This man is just as dangerous to this country as Abbott & his mob are. They are all following the ideology of more power & more greed is good. Pity it is not that way for the majority of this country.

  8. Anomander

    The term “Leadership” is anathema to Abbott. He is not a leader by any stretch of the imagination. He demonstrates a distinct lack of vision, actively disempowers those around him, shows no empathy or concern for anyone else, is incapable of communicating effectively and appears to have no purpose, apart from following the commands issued by his puppet masters.

    Record in stone the names of every low-life, scum-bag that voted to repeal the carbon pollution tax, that future generations should forever know those who chose to sell-out their health, their prosperity and their future. May their graves be forever declared public urinals.

  9. Kaye Lee

    Speaking of empathy and concern,

    The plane that was shot down was carrying over 100 delegates to an International Aids conference in Melbourne. Will that affect the decision of Kevin Andrews, Eric Abetz, Cory Bernardi, Bernie Finn and Fred Nile to speak at an anti-gay conference next month in Melbourne?

    “The extreme lunar right of what was once a great political party have come up with a beauty — one could say, a real doozey.

    It will not come as a surprise that the ring leaders of what we are to reveal are none other than the master of disaster himself, Kevin Andrews (of Dr Haneef fame); the Government Senate Leader, Industrial Relations Minister Senator Erich Abetz; and the biggest and most ideologically dangerous non-entity in Victoria’s Upper House, Bernie Finn, whose mind is so damaged he has called for rape victims who become pregnant to be denied abortions.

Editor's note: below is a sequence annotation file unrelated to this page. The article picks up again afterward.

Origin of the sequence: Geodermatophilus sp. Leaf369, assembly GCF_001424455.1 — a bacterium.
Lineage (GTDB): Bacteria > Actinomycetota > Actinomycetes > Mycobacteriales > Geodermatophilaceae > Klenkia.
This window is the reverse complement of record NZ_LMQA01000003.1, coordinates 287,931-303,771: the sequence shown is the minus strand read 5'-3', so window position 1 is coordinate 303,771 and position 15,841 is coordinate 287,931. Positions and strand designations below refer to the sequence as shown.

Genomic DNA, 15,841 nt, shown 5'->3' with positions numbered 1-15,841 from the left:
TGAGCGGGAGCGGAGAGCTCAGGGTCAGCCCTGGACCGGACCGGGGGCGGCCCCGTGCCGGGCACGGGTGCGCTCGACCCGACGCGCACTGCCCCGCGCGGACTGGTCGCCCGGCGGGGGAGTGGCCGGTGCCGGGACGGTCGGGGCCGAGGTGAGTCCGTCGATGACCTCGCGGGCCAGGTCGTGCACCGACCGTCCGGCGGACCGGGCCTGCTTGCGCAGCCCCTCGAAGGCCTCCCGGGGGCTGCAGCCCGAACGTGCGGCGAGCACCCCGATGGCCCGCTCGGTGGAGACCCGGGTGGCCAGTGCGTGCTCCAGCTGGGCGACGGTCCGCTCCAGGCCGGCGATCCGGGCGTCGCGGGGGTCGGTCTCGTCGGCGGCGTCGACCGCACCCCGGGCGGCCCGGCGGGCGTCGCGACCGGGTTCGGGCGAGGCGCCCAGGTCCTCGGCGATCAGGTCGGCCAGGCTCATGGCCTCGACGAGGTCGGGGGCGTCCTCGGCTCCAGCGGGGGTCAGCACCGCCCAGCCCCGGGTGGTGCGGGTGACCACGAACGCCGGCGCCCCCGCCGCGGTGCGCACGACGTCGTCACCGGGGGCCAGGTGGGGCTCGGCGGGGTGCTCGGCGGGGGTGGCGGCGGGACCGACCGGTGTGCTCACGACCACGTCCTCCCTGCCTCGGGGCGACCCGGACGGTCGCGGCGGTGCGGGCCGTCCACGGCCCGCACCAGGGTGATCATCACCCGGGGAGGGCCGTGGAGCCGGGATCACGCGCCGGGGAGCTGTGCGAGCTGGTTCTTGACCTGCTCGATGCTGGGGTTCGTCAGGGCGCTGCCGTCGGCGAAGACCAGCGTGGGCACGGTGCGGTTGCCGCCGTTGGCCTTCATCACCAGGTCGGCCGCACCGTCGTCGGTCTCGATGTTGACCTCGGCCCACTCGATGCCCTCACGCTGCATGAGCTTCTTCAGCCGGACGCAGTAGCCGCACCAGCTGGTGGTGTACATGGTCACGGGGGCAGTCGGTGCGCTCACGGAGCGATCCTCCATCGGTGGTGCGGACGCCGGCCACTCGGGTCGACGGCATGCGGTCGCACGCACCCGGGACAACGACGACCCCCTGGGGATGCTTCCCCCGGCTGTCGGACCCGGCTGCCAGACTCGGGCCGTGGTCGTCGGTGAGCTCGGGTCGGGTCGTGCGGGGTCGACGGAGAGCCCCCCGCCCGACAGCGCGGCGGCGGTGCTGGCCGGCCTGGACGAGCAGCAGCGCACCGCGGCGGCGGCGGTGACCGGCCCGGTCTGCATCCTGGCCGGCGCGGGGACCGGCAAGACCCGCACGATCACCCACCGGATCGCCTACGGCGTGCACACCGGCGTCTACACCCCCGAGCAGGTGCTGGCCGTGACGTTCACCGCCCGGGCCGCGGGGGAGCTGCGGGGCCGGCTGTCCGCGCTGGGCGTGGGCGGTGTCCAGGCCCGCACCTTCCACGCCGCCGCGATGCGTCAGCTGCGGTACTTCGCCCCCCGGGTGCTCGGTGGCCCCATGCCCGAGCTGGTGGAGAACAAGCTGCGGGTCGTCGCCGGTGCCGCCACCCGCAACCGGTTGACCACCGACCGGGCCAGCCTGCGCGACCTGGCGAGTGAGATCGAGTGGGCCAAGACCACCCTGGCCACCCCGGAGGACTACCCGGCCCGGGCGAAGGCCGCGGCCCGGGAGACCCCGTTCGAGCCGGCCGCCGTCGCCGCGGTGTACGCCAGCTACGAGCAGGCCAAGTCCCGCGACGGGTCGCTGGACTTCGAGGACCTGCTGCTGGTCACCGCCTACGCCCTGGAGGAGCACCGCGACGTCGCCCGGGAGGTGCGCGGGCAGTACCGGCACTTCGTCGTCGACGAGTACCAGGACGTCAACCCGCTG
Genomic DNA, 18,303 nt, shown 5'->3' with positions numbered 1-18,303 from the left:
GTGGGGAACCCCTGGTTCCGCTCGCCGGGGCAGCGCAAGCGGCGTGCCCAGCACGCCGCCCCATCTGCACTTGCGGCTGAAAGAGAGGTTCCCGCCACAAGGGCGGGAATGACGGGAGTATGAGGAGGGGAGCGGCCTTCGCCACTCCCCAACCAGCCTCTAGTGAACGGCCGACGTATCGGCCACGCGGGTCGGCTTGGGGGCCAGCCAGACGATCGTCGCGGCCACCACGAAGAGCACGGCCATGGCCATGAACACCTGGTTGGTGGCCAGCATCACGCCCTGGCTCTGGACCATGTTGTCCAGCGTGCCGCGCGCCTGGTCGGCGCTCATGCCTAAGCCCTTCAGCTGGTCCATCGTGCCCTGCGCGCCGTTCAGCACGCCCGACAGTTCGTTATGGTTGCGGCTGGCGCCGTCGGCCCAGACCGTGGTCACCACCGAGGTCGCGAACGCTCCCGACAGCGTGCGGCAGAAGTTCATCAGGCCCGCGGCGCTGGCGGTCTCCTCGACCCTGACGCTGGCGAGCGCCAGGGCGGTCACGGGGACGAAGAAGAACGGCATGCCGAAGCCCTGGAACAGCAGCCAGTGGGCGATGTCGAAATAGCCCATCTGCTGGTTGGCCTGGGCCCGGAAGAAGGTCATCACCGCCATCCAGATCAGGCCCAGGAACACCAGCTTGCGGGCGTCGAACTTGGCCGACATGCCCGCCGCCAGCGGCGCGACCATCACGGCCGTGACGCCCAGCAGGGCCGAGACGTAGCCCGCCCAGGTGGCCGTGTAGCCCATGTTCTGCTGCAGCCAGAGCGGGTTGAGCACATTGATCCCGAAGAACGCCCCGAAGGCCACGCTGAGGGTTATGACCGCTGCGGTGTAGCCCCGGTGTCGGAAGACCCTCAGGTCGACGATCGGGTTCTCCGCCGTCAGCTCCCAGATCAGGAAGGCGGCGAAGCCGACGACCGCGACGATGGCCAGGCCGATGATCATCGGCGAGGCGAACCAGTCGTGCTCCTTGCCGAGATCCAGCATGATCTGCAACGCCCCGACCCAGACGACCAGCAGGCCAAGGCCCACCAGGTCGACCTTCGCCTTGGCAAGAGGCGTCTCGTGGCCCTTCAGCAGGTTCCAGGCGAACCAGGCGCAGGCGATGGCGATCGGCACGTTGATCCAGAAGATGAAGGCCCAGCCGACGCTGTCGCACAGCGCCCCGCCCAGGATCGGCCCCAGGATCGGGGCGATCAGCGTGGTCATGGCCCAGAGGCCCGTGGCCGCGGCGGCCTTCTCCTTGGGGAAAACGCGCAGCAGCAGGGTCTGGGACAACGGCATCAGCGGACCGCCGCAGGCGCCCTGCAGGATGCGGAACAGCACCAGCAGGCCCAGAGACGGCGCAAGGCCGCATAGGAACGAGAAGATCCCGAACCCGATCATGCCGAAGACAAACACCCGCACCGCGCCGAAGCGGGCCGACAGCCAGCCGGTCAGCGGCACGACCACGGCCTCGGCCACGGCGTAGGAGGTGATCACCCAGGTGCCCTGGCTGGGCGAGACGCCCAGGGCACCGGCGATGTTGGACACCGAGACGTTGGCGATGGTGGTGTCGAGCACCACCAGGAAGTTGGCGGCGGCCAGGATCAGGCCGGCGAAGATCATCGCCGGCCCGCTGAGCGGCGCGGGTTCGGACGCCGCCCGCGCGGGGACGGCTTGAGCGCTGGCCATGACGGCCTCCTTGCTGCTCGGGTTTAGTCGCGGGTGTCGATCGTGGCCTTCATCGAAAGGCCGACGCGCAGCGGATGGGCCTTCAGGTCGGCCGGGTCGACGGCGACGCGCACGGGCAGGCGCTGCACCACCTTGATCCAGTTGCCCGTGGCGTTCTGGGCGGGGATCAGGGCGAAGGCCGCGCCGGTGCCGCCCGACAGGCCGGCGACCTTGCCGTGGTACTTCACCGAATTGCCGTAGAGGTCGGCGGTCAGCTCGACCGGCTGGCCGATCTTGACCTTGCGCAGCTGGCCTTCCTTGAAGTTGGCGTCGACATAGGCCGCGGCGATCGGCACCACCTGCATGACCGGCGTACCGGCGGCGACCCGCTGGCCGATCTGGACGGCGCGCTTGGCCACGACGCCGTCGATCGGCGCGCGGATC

That scary trio of Flat Earth Society members month have become affiliated with a discredited conglomeration of social misfits who work under the banner of the World Congress of Families. The WCF managing director is a Dr Larry Jacobs, whose only known claim to fame as far is his statement that Russia is the Christian saviour of the world because of the country’s attitude to homosexuality.

    The Congress is holding a “regional event” in Melbourne on 30 August. The event had originally been scheduled to be held in Moscow, but U.S. and European sanctions against Russia over Ukraine had forced the organisers to scramble for a new venue at the last minute.

    Kevin Andrews is fully on board, opening and closing the event. And whose name has appeared on the list of supporters who will be attending the Congress?

    None other than Senator Cory Bernardi.”,6681

  10. Lee

    Bwahahaha! Will have to post links to the Fossil Award on some Liberal pages on Facebook tonight.

  11. Lee

    I received a letter from AGL recently, informing me that my electricity costs were going to increase from the 15th July. The content of the letter indicates that they knew the likely repeal of the carbon tax was imminent and they stated that if it was repealed then their charges would decrease. If they really are going to pass that saving on to the consumer and not just do an Abbott on us (i.e. lie) then why spend money on sending letters to all their customers for the sake of a few days of increased charges, and then send out another one soon to inform us of the revised charges?